No such thing as original… Writing plays and the ancient Greeks

Charles Mee

Charles Mee

I have a lot of time for the American playwright, novelist and historian Charles Mee. I was first introduced to his work by Phillip Zarrilli, who directed a large scale site-specific production of his version of Orestes in the US in 1998.

Mee does not believe that there is such a thing as an ‘original’ play – the ancient Greeks and Shakespeare retold existing stories and he believes all performance is both original and adaptation – we ‘remake’ as we go along.

His ongoing (Re)Making Project and the texts available on the site are offered as a free resource to be taken, used, refashioned and put to each artist’s use. He invites writers, dramaturgs, actors and directors to ‘…pillage the plays as I have pillaged the structures and contents of the plays of Euripides and Brecht and stuff out of Soap Opera Digest and the evening news and the internet, and build your own, entirely new, piece…’ He then encourages practitioners to share their own new re-makings. This way the old stories are made new, with resonance to contemporary audiences.

‘My own work’ Mee writes on his website ‘begins with the belief that human beings are, as Aristotle said, social creatures—that we are the product not just of psychology, but also of history and of culture, that we often express our histories and cultures in ways even we are not conscious of, that the culture speaks through us, grabs us and throws us to the ground, cries out, silences us.’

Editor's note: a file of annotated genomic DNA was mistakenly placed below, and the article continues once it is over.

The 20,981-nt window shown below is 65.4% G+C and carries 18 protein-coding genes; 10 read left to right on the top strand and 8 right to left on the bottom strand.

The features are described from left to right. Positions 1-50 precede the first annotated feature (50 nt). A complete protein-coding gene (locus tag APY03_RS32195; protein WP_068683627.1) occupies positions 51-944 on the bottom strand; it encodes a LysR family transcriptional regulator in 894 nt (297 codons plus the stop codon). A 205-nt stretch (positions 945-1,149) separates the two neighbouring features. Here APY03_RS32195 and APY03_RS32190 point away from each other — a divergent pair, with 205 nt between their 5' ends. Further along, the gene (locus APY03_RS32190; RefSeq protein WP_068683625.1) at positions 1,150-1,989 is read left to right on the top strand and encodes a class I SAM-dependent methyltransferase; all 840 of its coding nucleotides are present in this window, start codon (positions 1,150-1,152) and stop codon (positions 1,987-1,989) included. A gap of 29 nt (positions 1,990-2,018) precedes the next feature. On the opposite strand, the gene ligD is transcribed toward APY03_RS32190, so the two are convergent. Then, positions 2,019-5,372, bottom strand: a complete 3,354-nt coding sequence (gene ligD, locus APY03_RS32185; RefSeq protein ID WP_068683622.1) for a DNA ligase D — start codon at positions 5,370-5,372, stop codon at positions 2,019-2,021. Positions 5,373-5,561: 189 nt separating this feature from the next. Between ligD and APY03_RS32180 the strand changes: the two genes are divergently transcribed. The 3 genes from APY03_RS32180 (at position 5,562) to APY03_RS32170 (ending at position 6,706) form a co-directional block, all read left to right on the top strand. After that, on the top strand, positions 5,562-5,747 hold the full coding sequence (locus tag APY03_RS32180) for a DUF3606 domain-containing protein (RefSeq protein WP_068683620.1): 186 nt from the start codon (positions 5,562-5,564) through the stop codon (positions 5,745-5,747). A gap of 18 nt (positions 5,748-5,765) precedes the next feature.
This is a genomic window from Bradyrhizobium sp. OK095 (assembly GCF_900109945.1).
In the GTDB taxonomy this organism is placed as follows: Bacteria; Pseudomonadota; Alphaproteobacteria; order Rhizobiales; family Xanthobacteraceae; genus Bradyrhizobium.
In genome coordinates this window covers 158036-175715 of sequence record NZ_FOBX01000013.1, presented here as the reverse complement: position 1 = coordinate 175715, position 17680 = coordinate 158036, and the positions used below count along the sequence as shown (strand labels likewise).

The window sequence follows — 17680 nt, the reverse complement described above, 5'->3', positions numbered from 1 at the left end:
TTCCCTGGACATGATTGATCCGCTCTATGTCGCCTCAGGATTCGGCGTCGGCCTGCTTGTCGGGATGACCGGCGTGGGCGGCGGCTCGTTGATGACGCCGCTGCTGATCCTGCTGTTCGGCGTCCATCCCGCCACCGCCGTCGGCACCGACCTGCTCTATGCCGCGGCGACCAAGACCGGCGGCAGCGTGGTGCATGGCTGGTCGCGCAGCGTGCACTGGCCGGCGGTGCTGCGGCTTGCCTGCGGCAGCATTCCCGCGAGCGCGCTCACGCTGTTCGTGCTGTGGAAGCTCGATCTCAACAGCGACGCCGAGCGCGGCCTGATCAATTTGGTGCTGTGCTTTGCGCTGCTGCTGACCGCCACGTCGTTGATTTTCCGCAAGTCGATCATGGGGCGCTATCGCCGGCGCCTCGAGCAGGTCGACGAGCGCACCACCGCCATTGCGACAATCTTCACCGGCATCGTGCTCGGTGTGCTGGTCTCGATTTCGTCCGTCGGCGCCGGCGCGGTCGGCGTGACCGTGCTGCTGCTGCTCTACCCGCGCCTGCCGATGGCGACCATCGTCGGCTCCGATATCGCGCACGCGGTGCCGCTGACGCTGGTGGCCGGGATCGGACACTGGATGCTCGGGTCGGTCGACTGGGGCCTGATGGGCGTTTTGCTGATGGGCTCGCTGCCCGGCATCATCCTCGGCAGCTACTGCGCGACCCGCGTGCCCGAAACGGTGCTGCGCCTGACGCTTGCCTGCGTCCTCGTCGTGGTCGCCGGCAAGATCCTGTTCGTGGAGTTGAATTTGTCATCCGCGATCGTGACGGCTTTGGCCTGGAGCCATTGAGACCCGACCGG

Owing to this, he tries to get past traditional forms of psychological realism, which in many ways over-simplifies the reasons why human beings do what they do. In an essay on theatre and translation for Theatre Journal in 2007, he celebrates what he views as the ancient Greeks more complex understanding of what it is to be human – what historians call multifactorial explanations: ‘We see now that we are formed by history and culture, gender and genetics, politics and economics, race and chance, as well as by psychology,‘ he writes.

Three years after writing my own version of Aeschylus’s Persians, I recently came across Mee’s opinion of the Greek chorus and found it similar to my own: the Greek chorus is the voice of the community, but composed of individual voices. In the version of Persians I wrote for National Theatre Wales in 2010, I separated out what I felt to be the different tones and ‘voices’ of the collective chorus into separate, identifiable, individual figures (I would not call them ‘characters’). They created the foundation and relief upon which the ‘principals’ rested.

‘I think the structures of the Greek plays were like Rolls Royces’. Mee states in the essay. ‘They work perfectly.’

I’m inclined to agree.

For further information on Charles Mee:

http://www.charlesmee.org/about.shtml

Kaite won the 2011 Ted Hughes Award for New works in Poetry for her version of Persians. For images of Mike Pearson’s stunning site-specific production, plus reviews and other information, see: http://www.kaiteoreilly.com/plays/persians/index.htm

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